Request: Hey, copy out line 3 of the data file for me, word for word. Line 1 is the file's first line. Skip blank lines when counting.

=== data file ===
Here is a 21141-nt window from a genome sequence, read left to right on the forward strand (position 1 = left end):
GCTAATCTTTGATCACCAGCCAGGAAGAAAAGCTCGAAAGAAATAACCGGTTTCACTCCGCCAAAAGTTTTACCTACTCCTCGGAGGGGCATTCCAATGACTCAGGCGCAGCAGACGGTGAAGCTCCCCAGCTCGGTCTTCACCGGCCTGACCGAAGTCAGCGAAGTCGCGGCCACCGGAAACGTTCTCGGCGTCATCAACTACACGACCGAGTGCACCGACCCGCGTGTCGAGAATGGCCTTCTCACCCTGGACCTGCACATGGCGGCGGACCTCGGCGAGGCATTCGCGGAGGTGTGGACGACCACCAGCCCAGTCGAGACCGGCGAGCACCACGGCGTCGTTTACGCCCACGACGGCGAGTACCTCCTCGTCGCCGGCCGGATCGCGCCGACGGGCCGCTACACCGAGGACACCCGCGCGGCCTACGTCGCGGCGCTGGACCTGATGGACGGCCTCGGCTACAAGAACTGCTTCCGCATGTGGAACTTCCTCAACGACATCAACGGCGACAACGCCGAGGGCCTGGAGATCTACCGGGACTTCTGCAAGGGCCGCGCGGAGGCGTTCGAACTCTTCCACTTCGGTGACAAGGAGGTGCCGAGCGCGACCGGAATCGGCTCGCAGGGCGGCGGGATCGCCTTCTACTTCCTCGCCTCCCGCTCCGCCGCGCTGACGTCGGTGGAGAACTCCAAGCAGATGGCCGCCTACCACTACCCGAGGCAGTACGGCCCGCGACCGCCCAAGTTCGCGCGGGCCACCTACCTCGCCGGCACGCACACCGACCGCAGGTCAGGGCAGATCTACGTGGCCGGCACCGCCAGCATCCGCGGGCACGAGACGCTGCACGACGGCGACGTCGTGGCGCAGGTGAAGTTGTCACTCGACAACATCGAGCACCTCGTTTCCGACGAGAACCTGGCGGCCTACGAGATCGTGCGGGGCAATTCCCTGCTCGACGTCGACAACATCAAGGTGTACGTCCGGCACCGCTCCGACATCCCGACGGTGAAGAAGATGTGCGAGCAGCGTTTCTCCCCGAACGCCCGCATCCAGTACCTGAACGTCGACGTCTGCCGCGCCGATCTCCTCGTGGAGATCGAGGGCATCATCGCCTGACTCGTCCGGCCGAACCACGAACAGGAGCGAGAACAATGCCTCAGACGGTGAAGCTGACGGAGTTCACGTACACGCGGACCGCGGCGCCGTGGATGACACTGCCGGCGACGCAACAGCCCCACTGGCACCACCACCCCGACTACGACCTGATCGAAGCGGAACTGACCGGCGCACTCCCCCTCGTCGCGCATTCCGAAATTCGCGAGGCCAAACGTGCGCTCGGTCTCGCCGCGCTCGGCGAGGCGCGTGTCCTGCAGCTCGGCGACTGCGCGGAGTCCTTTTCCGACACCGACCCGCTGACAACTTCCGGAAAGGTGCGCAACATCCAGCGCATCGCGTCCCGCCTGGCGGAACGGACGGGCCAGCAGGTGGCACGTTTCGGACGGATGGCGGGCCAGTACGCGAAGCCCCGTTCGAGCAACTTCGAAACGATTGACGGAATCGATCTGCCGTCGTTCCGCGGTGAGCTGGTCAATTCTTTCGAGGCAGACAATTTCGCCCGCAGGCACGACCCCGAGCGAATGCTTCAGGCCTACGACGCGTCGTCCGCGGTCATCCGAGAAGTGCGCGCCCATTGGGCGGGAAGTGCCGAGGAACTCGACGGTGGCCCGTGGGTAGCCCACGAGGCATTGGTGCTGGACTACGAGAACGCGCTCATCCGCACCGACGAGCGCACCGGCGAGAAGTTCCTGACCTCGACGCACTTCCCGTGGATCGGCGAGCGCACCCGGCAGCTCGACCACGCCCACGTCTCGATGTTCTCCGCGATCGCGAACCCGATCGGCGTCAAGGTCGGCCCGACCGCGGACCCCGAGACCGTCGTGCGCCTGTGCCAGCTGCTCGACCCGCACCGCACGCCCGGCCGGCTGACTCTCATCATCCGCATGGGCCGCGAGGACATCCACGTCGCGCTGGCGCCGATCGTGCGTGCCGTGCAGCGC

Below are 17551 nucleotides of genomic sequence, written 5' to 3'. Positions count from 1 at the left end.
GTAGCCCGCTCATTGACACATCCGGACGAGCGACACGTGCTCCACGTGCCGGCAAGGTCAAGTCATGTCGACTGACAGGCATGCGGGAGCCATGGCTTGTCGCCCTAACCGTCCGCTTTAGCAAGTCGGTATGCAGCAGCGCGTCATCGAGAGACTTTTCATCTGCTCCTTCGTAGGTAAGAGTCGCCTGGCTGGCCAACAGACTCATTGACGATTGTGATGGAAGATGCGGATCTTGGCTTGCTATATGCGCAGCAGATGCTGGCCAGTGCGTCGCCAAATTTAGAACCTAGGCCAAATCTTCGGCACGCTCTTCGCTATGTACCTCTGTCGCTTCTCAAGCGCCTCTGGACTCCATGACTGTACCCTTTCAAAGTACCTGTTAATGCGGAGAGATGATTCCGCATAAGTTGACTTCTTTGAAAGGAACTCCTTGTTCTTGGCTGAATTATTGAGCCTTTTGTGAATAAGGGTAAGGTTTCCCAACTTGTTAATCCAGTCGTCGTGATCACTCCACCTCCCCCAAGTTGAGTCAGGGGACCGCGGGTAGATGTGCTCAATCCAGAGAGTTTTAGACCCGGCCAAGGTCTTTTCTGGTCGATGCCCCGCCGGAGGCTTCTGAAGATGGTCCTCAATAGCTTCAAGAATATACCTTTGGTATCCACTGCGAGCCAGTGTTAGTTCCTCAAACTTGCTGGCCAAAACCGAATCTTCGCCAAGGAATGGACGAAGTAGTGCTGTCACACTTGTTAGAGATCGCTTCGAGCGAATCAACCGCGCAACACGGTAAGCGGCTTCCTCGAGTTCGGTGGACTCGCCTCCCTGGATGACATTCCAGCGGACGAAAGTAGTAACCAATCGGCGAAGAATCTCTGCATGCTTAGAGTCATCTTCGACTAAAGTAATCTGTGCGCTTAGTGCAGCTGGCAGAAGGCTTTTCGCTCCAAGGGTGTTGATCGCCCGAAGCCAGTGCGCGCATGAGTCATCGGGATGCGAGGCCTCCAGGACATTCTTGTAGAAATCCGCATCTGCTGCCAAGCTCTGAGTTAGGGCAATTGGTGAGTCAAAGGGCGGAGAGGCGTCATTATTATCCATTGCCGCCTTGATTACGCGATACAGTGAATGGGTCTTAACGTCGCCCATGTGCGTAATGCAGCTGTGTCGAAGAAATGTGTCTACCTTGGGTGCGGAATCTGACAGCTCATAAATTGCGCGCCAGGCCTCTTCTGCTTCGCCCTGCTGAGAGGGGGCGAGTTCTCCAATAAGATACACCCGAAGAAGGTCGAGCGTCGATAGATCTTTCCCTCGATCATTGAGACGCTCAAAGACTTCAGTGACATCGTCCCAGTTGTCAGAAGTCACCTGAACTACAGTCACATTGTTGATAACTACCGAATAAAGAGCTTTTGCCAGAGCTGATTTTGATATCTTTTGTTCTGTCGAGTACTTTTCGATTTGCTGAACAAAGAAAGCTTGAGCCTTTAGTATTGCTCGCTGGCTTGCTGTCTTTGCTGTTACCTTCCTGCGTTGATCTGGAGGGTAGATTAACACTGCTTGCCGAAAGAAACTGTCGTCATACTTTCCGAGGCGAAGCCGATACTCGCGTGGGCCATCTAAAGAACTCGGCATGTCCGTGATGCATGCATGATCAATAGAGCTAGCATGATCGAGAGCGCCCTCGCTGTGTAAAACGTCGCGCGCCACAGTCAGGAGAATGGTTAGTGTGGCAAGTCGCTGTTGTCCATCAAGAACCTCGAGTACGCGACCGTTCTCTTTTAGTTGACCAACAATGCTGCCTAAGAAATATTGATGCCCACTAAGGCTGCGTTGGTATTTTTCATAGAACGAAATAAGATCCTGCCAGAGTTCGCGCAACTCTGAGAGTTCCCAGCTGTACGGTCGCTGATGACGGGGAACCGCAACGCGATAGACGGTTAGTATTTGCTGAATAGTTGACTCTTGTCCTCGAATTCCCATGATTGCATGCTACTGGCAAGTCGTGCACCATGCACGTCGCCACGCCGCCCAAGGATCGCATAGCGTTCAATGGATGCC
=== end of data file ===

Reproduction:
Below are 17551 nucleotides of genomic sequence, written 5' to 3'. Positions count from 1 at the left end.